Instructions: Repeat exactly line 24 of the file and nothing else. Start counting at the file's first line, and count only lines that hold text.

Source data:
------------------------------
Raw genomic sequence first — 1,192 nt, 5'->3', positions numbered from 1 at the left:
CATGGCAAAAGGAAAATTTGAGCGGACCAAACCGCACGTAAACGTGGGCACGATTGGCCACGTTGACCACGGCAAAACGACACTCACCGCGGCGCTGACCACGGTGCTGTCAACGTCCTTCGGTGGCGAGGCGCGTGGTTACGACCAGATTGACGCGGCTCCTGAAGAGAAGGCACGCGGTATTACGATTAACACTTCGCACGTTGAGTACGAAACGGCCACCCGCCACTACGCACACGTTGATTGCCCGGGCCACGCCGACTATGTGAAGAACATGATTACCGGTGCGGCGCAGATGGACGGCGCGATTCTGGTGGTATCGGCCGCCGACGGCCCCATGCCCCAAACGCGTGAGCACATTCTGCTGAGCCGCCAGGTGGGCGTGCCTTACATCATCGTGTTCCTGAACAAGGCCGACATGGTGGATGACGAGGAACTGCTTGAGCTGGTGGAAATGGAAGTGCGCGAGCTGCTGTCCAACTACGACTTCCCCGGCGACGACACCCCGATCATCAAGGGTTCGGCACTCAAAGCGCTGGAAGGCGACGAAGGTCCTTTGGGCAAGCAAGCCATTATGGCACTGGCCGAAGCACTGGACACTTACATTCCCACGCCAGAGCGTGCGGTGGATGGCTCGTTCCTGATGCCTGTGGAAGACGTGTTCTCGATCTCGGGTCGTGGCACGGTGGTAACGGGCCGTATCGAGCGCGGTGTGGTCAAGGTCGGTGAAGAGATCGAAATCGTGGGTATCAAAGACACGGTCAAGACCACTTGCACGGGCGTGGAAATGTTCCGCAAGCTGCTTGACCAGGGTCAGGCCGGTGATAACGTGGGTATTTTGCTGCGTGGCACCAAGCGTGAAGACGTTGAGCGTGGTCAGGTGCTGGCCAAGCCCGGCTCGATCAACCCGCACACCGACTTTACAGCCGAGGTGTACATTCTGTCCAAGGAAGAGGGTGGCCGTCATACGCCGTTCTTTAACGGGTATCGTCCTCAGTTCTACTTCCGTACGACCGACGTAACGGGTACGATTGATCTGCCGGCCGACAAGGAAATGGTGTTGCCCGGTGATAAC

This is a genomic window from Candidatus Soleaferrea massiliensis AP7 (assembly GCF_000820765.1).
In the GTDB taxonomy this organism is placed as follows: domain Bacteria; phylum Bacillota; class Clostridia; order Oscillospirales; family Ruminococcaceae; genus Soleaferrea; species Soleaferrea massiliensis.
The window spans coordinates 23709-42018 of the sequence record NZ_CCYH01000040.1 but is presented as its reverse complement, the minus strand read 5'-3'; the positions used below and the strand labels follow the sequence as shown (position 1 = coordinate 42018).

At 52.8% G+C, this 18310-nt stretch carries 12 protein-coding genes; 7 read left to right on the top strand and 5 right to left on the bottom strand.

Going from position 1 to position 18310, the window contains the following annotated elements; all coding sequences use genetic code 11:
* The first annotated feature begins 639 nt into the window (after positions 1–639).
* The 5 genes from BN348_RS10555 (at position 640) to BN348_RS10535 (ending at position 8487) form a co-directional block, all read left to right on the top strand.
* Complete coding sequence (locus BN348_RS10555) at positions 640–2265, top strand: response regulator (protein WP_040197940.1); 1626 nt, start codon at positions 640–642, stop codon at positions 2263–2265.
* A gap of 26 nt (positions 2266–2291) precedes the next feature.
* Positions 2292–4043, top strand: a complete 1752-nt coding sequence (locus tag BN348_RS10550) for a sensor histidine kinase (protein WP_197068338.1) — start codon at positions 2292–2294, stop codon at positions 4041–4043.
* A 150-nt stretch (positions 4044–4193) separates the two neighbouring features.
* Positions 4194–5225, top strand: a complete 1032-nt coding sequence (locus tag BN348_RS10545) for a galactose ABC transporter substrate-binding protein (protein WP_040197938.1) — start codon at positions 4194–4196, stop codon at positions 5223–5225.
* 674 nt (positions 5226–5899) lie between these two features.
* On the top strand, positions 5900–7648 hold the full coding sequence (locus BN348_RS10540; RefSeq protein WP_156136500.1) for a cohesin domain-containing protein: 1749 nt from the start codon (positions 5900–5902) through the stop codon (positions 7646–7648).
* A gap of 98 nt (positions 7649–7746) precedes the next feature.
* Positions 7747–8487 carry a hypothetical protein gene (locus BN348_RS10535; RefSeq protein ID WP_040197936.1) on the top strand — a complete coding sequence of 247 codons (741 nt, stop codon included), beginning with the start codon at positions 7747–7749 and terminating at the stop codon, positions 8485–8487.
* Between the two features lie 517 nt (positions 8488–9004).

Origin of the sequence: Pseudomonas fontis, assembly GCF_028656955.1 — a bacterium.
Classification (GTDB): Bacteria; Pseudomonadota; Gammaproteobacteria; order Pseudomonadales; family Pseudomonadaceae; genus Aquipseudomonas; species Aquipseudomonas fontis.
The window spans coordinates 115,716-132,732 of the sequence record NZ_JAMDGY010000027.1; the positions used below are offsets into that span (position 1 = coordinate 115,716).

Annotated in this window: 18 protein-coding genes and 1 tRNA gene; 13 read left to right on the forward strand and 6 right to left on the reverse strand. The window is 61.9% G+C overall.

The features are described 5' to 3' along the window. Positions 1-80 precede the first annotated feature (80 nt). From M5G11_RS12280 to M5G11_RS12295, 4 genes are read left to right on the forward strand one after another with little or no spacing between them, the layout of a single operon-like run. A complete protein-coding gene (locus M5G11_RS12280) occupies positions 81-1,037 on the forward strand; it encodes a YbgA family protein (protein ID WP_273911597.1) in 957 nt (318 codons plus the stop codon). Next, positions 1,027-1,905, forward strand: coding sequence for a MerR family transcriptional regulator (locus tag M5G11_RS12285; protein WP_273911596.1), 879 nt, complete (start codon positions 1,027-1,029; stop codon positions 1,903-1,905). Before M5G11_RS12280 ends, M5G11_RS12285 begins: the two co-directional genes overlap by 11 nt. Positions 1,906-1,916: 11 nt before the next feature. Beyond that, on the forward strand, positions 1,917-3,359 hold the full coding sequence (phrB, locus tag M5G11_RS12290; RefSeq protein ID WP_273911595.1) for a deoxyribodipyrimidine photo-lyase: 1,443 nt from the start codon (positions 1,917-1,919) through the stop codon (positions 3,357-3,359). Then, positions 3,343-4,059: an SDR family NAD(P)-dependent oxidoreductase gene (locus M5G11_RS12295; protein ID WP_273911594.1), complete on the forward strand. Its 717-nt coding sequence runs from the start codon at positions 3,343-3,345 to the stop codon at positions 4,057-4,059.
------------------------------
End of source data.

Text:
The features are described 5' to 3' along the window. Positions 1-80 precede the first annotated feature (80 nt). From M5G11_RS12280 to M5G11_RS12295, 4 genes are read left to right on the forward strand one after another with little or no spacing between them, the layout of a single operon-like run. A complete protein-coding gene (locus M5G11_RS12280) occupies positions 81-1,037 on the forward strand; it encodes a YbgA family protein (protein ID WP_273911597.1) in 957 nt (318 codons plus the stop codon). Next, positions 1,027-1,905, forward strand: coding sequence for a MerR family transcriptional regulator (locus tag M5G11_RS12285; protein WP_273911596.1), 879 nt, complete (start codon positions 1,027-1,029; stop codon positions 1,903-1,905). Before M5G11_RS12280 ends, M5G11_RS12285 begins: the two co-directional genes overlap by 11 nt. Positions 1,906-1,916: 11 nt before the next feature. Beyond that, on the forward strand, positions 1,917-3,359 hold the full coding sequence (phrB, locus tag M5G11_RS12290; RefSeq protein ID WP_273911595.1) for a deoxyribodipyrimidine photo-lyase: 1,443 nt from the start codon (positions 1,917-1,919) through the stop codon (positions 3,357-3,359). Then, positions 3,343-4,059: an SDR family NAD(P)-dependent oxidoreductase gene (locus M5G11_RS12295; protein ID WP_273911594.1), complete on the forward strand. Its 717-nt coding sequence runs from the start codon at positions 3,343-3,345 to the stop codon at positions 4,057-4,059.